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As more farmers enter the market and consumer awareness grows, profits will go down as supply meets demand.

“But I would guess that won’t happen for five to 10 years or longer,” he says. “Right now is a great time to plant the crop.”

There are today an estimated 100 Iowa farms that each grow more than 50 aronia berry bushes, according to Patrick O’Malley, a commercial horticulture field specialist with Iowa State University Extension in Iowa City.

That number is up more than 50 percent from a 2009 estimate. O’Malley credits Sawmill Hollow for much of the surge in popularity. “They’ve really helped pique interest.”

Since they started their operation, the Pittz family has met with countless farmers to discuss the aronia. Their annual two-day North American Aronia Festival in the fall draws about 1,400 people, including current and potential producers looking at the aronia as a crop.

Andrew calls it “open-source farming,” with tips and ideas exchanged on an almost daily basis. “We’re hoping the aronia berry will add to rural development,” says Vaughn, “bringing a cash crop to communities.”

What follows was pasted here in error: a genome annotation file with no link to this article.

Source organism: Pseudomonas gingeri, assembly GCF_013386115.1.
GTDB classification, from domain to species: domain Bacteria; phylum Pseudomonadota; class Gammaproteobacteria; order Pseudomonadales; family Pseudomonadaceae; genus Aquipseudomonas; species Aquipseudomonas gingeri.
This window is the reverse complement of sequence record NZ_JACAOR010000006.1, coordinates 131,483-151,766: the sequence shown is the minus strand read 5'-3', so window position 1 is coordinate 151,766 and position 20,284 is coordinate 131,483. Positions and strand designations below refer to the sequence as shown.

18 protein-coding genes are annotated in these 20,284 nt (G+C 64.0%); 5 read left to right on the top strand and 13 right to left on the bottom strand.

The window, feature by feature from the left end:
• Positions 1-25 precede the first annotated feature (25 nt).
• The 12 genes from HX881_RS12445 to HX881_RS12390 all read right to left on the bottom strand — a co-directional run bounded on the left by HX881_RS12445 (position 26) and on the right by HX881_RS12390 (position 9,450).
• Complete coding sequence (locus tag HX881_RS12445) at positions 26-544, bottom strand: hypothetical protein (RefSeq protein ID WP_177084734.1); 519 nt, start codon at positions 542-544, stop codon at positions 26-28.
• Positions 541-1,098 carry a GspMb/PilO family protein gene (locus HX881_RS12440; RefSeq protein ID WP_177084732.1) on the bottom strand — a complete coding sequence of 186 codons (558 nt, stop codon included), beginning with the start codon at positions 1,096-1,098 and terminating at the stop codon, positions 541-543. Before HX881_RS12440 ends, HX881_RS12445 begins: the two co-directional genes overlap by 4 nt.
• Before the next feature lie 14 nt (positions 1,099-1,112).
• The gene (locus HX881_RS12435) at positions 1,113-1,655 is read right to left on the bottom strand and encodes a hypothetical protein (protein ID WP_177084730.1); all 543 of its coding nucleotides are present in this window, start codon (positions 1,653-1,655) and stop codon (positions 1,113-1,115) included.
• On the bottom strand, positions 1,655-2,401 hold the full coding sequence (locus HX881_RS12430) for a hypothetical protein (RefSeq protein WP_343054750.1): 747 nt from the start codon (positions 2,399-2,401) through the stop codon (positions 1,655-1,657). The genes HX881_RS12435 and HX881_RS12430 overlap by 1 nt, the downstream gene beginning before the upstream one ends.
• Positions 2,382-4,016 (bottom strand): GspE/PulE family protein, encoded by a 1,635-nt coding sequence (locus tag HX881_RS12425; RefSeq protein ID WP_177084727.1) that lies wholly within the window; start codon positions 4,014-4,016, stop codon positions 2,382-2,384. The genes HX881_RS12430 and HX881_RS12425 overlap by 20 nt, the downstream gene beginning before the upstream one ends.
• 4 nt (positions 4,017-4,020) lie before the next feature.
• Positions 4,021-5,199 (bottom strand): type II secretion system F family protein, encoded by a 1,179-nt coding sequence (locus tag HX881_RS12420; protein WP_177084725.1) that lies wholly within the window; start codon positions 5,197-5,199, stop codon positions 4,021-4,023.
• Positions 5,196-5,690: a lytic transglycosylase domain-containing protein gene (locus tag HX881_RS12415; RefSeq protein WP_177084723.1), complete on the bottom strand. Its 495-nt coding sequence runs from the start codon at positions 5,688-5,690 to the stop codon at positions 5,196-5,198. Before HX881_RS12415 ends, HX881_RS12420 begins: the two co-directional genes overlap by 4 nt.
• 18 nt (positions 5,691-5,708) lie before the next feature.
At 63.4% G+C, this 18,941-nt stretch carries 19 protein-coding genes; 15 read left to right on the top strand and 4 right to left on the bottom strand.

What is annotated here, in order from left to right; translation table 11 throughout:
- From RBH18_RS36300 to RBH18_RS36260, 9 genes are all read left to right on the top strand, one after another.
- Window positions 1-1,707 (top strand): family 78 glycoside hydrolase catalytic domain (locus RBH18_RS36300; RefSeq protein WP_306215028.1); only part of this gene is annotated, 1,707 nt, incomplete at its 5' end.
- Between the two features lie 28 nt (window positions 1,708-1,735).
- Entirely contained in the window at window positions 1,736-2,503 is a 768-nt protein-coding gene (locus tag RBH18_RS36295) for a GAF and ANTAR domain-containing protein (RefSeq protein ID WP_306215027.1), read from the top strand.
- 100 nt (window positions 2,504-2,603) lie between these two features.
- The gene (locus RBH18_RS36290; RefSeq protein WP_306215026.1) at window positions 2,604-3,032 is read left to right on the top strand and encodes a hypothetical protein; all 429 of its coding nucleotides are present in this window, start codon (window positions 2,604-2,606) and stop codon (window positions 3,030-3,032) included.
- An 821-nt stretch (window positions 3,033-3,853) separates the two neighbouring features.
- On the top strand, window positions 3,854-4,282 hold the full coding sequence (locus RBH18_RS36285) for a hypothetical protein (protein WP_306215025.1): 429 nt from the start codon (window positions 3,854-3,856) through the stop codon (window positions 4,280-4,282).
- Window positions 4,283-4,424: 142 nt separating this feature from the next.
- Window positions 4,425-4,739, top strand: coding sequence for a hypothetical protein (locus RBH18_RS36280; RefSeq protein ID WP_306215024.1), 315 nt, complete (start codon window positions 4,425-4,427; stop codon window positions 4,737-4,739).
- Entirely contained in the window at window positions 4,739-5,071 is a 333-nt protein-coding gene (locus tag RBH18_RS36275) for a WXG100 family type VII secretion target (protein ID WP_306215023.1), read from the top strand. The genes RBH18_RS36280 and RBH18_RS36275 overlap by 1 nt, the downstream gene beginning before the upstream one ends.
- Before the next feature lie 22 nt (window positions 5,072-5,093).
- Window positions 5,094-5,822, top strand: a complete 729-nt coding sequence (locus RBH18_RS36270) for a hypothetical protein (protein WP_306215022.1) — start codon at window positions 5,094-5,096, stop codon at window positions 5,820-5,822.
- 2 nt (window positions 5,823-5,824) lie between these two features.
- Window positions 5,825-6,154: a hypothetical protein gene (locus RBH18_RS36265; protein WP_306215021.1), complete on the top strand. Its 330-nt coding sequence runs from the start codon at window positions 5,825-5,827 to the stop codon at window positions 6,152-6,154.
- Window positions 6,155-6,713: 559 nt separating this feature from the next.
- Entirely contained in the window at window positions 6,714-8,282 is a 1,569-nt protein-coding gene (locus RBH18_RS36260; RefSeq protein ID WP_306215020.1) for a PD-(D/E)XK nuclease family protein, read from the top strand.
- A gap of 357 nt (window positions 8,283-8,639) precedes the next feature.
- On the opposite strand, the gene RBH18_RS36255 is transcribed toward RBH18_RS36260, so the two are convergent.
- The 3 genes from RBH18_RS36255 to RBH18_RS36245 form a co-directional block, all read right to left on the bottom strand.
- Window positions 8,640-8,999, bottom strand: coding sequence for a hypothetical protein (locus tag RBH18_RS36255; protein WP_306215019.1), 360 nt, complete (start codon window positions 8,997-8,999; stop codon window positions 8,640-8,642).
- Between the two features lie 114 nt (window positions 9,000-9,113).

Andrew is the face of Sawmill Hollow, traveling in his diesel Volkswagen hatchback throughout Iowa and beyond, selling the aronia and its products at farmers’ markets; in health food stores, grocery cooperatives, and supermarkets; and directly to consumers.

Aronia is a flexible option for producers, he touts. Prospective aronia farmers — beginners pursuing an orchard-style crop, a community-supported agriculture (CSA) farm looking to add a few acres for a bulk cash crop, or a corn and soybean operation adding aronias to diversify — can get started with as little as one acre.

The Taste of Tomorrow

Lifelong corn and soybean farmer Kent Friedrichsen of Perry has spent 10 years downsizing his operation and transitioning his crops. He now grows soybeans for soy meal that becomes soymilk. He’s planning to add hazelnuts to his farm.

Friedrichsen met the Pittzes in the spring of 2008 and listened to the gospel of aronia. “I wanted a crop that would go toward health,” he says of his attraction to the antioxidant-rich fruit.

 

(Read more about Pioneering the Purple)

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